Monday, 31 July 2017
The text in this image is an abridgement of lines in HG Wells, The Time Machine (London, 1973), Chapter 2, pp. 13-14.
"...it was the Psychologist himself who sent forth the model Time Machine on its interminable voyage." (p. 14)
When Time Patrolman Keith Denison is captured by some locals in ancient Persia, he kicks his "brazen horse"/timecycle into time-drive and later explains to his Patrol rescuer:
"'That's why the search party didn't find the thing. It was only a few hours in this century, then it probably went clear back to the Beginning.'"
-Poul Anderson, "Brave To Be A King" IN Anderson, Time Patrol (Riverdale, NY, 2006), pp. 55-112 AT p. 83.
Thus, both the model Time Machine and one Time Patrol timecycle are launched on an "interminable voyage." Neither can return because neither has a passenger able to control it. However, when the Time Machine travels from one Thursday in 1895 to a day in 802,701, it passes through every intervening time whereas a timecycle disappears at one set of spatiotemporal coordinates and appears at another so I think that Denison would have had to punch in a specific destination although he might not have noticed what it was.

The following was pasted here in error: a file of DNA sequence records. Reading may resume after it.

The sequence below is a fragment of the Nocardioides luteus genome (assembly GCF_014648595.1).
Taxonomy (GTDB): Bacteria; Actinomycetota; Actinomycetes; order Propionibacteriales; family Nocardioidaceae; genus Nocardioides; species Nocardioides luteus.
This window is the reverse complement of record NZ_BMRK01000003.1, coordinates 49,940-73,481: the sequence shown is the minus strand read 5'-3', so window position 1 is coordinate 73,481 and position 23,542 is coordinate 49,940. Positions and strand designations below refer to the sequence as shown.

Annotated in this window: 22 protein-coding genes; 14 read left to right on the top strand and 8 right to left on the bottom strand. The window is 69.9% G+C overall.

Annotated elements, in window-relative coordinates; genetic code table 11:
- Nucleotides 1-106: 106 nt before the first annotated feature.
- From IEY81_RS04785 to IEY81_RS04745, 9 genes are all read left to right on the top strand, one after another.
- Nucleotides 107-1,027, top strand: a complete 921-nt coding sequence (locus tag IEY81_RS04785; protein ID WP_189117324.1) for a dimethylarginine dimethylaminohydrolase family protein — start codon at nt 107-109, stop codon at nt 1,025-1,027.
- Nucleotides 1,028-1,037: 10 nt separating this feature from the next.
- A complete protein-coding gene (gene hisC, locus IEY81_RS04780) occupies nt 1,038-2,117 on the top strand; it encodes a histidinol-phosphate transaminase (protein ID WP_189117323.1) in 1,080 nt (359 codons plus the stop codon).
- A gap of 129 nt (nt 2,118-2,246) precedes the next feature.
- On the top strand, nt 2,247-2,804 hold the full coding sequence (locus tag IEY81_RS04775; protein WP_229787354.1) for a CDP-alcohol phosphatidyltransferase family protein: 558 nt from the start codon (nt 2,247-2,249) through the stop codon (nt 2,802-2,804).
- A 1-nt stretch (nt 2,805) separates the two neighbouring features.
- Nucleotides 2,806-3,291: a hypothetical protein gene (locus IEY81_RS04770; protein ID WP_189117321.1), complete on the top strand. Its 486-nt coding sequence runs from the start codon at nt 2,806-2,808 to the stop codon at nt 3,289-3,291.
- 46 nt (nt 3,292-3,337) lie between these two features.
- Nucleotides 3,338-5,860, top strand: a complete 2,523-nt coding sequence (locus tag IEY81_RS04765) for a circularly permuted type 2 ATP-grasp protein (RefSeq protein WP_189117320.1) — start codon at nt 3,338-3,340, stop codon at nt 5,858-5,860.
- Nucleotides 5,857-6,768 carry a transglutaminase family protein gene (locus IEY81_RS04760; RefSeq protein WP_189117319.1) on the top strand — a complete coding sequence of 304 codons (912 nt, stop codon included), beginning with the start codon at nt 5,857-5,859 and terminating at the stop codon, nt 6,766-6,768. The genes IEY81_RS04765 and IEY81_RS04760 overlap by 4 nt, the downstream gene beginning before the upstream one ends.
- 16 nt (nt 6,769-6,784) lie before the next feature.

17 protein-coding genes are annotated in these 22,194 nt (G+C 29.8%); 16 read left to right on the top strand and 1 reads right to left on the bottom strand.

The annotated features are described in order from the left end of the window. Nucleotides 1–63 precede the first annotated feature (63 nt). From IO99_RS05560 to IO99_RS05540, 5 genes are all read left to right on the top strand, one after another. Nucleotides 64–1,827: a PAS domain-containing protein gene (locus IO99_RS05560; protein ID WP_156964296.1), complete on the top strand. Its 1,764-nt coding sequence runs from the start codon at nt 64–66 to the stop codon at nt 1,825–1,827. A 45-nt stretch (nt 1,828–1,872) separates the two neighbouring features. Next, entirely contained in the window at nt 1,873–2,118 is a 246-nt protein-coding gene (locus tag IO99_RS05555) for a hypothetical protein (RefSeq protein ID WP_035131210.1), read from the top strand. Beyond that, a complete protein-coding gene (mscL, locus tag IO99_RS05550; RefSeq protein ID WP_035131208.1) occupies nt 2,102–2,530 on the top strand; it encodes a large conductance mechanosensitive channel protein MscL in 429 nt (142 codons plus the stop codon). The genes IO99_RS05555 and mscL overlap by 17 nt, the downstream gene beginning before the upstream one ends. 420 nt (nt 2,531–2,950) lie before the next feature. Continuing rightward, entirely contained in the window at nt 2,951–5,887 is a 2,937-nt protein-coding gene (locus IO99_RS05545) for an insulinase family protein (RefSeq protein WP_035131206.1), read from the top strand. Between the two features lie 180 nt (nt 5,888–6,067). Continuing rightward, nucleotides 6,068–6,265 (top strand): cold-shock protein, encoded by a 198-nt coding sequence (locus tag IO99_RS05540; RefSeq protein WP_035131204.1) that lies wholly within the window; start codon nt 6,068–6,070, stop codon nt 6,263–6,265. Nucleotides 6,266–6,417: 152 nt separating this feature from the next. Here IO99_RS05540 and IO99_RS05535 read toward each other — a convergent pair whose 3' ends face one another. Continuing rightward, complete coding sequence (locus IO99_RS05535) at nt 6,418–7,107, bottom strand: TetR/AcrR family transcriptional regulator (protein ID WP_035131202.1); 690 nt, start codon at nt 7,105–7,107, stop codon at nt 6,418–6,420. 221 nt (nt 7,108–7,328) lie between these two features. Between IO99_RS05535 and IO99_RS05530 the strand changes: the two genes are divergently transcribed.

On p. 14, the Time Traveller points out that "'...this lever...'" sends the model machine into the future whereas "'...this other...'" lever reverses its motion. He says that he will send the model into the future, then guides the Psychologist's hand to press the appropriate lever. However, on p. 15, he is not sure whether the model has gone into the past or the future.
The model Time Machine resembles the Time Patrol message shuttles which can be sent to specific coordinates.
"'...looks singularly askew...'" (p. 14);
has an oddly twinkling bar that seems somehow unreal.
Somehow unreal because it is not fully present in the here and now or because the notion of time travel is unrealistic? One of James Blish's names for an FTL drive is "the Imaginary Drive."